Where rainfall is intensive, leading to a risk of flooding and erosion, and when all operations from tillage through harvest are manual, using potato beds is common.
In equatorial East and Central Africa, this is a most general means of growing potato. During the tropical rainy season, showers of over 40 mm are common. This system, even when 20% of the field is flooded, reduces the risk of inundated, asphyxiated and subsequently rotting tubers. Such beds are usually oriented perpendicular to the slope, thus reducing runoff and erosion. Where there is risk of saturation of the soil that causes landslides, growers tend to deviate from this practice to permit a faster evacuation of rain water from the field. Then the beds more or less have the same orientation as the slope.
The potato crop originates from the central highlands of the Andean mountain range, where originally it grew at steep slopes and at terraces. Upon domestication potato was also grown in winter in the coastal plains in Peru. Currently, the crop worldwide is found more in relatively flat lands than at steep slopes. In some regions in the Andes, terraces are abandoned because it is too laborious to maintain them. Labor is becoming scarce and mechanization on such small and narrow terraces is not feasible. Besides difficulties in mechanizing, cultivation of slopes has disadvantages regarding irrigation compared with flat lands. Currently, potato production in mountainous regions is often relatively low tech with local for local production whereas flat lands have mechanized large-scale agriculture for the national or global market.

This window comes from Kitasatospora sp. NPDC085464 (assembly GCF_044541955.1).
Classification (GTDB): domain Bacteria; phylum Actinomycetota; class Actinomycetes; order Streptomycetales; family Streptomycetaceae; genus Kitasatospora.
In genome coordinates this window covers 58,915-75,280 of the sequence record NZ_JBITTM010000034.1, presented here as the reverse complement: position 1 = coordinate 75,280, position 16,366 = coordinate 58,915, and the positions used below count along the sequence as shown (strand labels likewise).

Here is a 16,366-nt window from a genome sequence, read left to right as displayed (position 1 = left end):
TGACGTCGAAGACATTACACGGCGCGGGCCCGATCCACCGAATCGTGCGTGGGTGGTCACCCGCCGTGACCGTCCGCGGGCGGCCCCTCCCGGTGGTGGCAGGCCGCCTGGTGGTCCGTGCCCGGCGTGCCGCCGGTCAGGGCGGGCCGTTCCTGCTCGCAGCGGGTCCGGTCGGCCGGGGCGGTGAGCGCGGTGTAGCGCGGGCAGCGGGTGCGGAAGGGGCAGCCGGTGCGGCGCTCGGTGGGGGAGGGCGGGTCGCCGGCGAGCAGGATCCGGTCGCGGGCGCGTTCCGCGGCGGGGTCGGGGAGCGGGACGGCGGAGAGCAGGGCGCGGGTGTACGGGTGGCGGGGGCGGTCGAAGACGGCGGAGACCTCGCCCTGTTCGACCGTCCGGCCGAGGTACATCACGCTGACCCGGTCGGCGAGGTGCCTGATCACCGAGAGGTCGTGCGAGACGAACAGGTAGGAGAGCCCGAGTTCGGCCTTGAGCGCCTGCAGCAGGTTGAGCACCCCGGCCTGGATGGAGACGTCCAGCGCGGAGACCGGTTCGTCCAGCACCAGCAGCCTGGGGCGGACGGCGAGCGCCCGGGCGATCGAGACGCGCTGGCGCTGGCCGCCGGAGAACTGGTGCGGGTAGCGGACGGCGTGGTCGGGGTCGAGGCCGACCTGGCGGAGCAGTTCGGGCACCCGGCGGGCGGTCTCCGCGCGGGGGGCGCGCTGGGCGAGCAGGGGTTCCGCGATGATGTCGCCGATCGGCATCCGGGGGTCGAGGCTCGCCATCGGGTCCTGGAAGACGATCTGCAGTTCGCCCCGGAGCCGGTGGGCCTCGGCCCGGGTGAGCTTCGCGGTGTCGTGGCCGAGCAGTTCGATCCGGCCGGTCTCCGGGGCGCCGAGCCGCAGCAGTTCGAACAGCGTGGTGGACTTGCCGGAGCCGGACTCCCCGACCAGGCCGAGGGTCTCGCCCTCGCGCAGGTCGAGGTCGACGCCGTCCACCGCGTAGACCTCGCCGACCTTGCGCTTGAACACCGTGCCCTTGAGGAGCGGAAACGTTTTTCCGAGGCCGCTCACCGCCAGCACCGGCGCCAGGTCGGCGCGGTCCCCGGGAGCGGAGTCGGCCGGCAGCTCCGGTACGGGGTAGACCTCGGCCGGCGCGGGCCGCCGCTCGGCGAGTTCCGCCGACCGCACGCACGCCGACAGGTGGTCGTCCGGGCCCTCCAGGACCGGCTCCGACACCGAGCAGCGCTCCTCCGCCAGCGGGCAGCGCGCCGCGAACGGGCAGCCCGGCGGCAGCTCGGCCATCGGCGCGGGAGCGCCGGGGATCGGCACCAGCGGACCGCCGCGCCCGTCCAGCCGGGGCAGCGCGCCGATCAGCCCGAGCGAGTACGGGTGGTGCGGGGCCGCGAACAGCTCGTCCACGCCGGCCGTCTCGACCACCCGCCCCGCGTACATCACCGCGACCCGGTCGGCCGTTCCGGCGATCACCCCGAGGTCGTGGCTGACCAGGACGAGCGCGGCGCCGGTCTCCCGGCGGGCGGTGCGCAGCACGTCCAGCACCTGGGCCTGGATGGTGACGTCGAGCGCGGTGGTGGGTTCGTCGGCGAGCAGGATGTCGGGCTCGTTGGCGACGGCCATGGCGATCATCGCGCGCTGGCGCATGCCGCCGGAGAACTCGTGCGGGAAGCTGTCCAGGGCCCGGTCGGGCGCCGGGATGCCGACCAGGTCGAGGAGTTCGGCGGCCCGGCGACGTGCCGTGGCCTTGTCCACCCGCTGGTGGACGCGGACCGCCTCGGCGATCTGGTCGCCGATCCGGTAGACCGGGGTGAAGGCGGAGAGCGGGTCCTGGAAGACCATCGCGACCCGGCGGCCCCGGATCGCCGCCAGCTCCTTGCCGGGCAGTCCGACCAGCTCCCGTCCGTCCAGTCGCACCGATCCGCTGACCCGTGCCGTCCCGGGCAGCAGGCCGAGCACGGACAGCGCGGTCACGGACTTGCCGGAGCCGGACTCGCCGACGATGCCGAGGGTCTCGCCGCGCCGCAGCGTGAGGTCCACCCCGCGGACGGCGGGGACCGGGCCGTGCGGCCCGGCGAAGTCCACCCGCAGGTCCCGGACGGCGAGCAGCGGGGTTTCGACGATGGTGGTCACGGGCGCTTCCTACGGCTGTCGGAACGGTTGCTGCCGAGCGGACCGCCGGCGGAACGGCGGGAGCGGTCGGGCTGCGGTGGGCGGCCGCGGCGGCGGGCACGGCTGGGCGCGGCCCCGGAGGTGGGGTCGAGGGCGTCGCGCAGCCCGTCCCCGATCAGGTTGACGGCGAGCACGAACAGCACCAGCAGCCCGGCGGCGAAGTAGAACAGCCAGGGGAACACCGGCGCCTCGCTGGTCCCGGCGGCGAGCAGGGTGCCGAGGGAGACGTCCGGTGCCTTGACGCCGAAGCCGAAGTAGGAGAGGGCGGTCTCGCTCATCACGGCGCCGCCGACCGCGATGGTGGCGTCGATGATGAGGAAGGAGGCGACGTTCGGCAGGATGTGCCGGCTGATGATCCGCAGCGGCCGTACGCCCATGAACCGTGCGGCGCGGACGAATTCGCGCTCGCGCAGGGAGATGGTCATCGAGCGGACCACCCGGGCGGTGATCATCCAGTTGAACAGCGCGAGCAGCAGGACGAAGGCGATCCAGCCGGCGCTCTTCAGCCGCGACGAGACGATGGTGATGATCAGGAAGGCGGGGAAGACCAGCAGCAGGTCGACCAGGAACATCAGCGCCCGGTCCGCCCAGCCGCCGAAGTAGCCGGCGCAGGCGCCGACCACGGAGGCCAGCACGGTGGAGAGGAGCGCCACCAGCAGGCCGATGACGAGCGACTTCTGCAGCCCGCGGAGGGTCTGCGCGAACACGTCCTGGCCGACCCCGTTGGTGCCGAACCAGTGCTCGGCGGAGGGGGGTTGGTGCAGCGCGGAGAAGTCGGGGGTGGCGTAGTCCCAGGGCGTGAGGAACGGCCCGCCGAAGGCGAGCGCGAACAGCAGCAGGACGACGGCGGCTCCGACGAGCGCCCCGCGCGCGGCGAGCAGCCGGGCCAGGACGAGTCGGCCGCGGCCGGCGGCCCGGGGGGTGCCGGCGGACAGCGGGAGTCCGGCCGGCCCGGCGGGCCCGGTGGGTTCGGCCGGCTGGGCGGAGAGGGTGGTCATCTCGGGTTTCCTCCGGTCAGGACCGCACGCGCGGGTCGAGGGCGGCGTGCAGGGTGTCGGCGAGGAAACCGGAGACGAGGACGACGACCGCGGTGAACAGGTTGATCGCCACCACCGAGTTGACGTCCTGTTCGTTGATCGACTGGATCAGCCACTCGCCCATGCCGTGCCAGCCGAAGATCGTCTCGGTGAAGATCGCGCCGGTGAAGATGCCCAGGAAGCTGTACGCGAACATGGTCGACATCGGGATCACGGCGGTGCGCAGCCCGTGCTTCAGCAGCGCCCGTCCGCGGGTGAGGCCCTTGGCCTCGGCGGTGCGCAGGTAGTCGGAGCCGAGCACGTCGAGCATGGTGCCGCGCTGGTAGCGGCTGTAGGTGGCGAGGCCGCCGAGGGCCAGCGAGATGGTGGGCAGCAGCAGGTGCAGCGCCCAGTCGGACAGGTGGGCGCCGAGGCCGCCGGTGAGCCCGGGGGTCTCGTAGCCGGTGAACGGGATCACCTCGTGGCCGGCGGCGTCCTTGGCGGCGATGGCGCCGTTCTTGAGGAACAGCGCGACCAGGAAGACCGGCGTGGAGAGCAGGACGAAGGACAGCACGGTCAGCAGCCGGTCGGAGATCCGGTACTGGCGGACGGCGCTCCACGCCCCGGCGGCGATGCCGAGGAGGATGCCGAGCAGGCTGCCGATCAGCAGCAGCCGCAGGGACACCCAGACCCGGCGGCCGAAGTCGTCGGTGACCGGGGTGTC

The infiltration rate of water into the soil depends on several factors. Flat fields with little runoff have the highest infiltration rate. Runoff increases with slope, with a higher proportion of clay particles and with less organic matter, with more compaction of the soil and its associated increased bulk density and reduced porosity. Also if a soil cap is formed after heavy rain, water runs off more easily. Ground covered with foliage of crops or other vegetation undergoes less runoff as stems and leaves break the force of water. Besides averting the adverse effect of environmental and crop factors of runoff, growers improve the structure by ripping plough pans through subsoiling and breaking surface caps with a roll.
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